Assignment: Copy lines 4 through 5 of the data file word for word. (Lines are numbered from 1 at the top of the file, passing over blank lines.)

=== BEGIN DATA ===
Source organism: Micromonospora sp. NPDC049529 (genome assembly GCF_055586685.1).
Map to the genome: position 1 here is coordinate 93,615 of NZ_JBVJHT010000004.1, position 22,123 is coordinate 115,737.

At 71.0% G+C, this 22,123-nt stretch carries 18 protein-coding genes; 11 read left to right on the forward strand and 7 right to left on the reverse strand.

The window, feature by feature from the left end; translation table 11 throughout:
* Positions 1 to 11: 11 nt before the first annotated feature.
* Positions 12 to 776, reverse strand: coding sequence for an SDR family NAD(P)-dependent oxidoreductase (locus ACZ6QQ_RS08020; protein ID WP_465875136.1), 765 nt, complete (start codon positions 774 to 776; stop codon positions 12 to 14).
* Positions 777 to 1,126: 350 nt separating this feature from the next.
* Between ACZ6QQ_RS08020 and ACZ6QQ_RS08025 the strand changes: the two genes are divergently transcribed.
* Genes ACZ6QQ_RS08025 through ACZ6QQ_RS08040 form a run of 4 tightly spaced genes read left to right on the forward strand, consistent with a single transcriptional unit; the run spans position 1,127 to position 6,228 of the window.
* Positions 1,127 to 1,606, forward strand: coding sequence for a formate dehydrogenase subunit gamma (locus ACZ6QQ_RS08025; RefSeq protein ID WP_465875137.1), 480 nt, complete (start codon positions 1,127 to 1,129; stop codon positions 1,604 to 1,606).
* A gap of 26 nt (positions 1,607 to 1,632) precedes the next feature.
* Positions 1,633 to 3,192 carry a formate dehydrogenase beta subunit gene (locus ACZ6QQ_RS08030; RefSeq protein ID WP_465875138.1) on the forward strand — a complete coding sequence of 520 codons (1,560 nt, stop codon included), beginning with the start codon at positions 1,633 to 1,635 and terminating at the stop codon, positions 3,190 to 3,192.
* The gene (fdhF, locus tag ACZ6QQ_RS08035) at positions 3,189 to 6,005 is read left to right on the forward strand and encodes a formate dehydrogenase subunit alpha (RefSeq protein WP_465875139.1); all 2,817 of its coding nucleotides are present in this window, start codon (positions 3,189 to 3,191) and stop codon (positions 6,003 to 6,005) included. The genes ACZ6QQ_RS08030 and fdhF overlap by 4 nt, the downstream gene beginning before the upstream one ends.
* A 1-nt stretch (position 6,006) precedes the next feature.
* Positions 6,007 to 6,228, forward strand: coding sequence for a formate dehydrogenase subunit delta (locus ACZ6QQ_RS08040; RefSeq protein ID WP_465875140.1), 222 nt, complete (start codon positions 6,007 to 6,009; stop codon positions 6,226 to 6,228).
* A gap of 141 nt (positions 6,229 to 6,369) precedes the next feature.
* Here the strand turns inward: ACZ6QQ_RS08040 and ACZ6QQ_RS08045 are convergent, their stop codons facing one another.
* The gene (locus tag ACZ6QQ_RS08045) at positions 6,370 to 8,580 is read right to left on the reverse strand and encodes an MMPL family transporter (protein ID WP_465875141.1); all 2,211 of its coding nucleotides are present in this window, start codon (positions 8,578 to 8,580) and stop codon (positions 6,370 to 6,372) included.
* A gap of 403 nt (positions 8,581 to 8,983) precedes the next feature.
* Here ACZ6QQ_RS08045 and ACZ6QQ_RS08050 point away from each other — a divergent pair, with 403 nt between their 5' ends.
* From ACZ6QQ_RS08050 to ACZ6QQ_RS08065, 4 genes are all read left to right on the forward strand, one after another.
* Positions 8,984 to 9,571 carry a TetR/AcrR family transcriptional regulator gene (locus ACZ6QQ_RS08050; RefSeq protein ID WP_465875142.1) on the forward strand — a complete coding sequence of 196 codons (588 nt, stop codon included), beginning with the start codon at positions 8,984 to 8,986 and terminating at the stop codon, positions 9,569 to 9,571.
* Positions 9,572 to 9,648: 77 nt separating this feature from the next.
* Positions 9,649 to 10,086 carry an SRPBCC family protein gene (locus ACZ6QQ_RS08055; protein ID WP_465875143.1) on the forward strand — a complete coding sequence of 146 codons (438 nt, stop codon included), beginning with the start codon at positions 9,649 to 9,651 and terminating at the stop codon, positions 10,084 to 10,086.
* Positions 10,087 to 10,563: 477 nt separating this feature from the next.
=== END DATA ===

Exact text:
The window, feature by feature from the left end; translation table 11 throughout:
* Positions 1 to 11: 11 nt before the first annotated feature.